Calling a film "religious" will ultimately alienate a large portion of the population, but as long as the script isn't too preachy, I can usually enjoy them. That's certainly the case here where the message being spoken—care about thy neighbor—is commendable, especially to the targeted teen audience. The script certainly has a Christian slant to it, which isn't too distracting, but the story is very melodramatic and runs about 20 longer than it should.

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David Vaughn Posted: Apr 29, 2010 0 comments

<IMG SRC="/images/archivesart/tombstone.jpg" WIDTH=200 BORDER=0 ALIGN=RIGHT>After a successful career as a lawman in Dodge City, Wyatt Earp (Kurt Russell) and his two brothers retire to Tombstone, AZ looking for peace and quiet as entrepreneurs. When a band of outlaws called the Cowboys descend upon the town, the Earp's and their good friend Doc Holiday (Val Kilmer) take-up arms in order to protect the town from the ruthless villains.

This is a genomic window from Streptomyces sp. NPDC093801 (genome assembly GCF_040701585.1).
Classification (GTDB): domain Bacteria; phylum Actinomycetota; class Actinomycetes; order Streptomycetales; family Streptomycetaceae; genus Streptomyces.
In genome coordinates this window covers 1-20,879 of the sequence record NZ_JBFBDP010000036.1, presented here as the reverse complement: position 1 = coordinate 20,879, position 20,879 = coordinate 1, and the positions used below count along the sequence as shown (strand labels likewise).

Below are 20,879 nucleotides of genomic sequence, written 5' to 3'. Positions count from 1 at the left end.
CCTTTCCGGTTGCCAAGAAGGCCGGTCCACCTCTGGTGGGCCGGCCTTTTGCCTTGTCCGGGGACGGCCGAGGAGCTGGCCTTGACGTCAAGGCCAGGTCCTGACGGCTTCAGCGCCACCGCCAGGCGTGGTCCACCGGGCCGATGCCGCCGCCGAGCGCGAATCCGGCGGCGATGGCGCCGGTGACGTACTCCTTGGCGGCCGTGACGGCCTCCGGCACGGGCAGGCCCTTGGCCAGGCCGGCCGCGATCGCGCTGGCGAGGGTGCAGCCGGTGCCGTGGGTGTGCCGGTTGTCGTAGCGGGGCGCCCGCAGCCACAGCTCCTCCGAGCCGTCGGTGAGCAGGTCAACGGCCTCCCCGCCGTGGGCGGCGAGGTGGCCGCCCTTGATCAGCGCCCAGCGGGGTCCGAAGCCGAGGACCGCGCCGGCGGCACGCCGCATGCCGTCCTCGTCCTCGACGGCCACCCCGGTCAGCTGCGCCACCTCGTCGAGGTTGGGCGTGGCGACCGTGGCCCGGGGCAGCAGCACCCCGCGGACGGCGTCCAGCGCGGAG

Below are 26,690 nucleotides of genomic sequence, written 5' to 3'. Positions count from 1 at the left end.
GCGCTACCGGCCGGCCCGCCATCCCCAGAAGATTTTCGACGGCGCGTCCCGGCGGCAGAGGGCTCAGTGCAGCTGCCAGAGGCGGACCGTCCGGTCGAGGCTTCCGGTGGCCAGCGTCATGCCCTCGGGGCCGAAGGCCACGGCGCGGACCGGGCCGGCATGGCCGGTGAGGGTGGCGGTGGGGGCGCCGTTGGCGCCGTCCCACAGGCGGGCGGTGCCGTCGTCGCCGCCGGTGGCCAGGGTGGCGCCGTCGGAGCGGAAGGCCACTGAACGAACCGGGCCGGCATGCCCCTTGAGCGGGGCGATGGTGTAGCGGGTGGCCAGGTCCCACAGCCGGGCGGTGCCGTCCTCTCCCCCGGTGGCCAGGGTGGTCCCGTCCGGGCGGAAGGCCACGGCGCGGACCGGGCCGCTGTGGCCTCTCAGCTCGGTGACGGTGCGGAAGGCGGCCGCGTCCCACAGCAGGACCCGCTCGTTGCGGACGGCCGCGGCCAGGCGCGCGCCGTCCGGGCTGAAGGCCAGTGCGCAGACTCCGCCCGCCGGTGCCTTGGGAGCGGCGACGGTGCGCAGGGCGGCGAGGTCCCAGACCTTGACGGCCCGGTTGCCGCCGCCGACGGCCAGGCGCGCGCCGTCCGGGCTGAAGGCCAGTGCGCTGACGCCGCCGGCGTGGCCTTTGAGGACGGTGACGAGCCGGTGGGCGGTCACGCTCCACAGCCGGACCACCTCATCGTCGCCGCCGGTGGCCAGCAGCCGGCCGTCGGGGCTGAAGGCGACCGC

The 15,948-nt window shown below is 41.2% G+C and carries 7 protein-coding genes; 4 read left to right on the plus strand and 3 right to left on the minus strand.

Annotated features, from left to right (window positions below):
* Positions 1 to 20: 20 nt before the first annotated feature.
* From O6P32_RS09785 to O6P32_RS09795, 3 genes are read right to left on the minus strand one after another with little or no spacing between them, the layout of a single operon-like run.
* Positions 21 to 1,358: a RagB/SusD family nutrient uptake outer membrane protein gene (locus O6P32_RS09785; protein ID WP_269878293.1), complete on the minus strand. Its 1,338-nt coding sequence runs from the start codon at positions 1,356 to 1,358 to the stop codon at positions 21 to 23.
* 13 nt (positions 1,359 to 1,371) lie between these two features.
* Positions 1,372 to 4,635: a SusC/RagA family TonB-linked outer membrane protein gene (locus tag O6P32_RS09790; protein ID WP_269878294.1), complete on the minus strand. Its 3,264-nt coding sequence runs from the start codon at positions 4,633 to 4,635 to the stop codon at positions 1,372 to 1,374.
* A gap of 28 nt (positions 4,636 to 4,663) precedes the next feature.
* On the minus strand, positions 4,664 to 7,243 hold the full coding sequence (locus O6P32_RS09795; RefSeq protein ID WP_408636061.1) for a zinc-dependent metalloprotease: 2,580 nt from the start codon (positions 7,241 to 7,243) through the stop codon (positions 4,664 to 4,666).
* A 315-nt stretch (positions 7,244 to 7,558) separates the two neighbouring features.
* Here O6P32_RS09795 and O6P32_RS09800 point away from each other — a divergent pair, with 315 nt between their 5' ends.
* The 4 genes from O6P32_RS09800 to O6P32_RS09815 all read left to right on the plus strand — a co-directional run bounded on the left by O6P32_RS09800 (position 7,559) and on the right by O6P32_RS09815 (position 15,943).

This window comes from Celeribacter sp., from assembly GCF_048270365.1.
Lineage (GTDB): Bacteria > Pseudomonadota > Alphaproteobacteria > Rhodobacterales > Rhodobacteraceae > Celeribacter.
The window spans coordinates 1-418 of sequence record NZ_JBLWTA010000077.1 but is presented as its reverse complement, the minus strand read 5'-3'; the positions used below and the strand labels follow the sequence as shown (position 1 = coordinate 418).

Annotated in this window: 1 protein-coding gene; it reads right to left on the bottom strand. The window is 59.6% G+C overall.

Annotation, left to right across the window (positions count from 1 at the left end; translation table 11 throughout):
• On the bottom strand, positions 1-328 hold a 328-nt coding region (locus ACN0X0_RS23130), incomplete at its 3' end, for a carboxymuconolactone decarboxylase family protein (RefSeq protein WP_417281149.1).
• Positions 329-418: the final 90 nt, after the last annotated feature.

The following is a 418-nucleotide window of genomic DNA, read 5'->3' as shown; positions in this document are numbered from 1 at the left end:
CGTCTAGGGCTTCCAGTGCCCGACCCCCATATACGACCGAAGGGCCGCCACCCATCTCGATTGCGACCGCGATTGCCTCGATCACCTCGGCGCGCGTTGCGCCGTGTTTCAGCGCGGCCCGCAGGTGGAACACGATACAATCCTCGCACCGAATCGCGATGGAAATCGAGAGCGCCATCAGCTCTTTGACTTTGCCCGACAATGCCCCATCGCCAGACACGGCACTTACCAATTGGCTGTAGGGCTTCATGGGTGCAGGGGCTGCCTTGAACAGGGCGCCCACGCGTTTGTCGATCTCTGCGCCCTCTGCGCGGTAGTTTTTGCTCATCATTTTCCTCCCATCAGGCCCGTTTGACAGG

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David Vaughn Posted: Dec 15, 2008 Published: Dec 16, 2008 0 comments

<IMG SRC="/images/archivesart/tommyboy.jpg" WIDTH=200 BORDER=0 ALIGN=RIGHT>The good news is that Tommy (Chris Farley) has finally graduated from college after seven long years&#151;and no, he didn't go to medical school. Fully educated and ready to make his mark on the world, Tommy goes into the family business of selling car parts. When his father suddenly dies, he needs to save the company from financial ruin by hitting the road with company sycophant Richard (David Spade) to sell a new line of brake pads.

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David Vaughn Posted: May 10, 2010 0 comments

<IMG SRC="/images/archivesart/toothfairy.jpg" WIDTH=200 BORDER=0 ALIGN=RIGHT>When a professional hockey player (Dwayne Johnson) tries to spoil the belief of the Tooth Fairy of a young six year old, he gets a summons from the "Department of Dissemination of Disbelief" and is sentenced to two weeks hard time as the Tooth Fairy.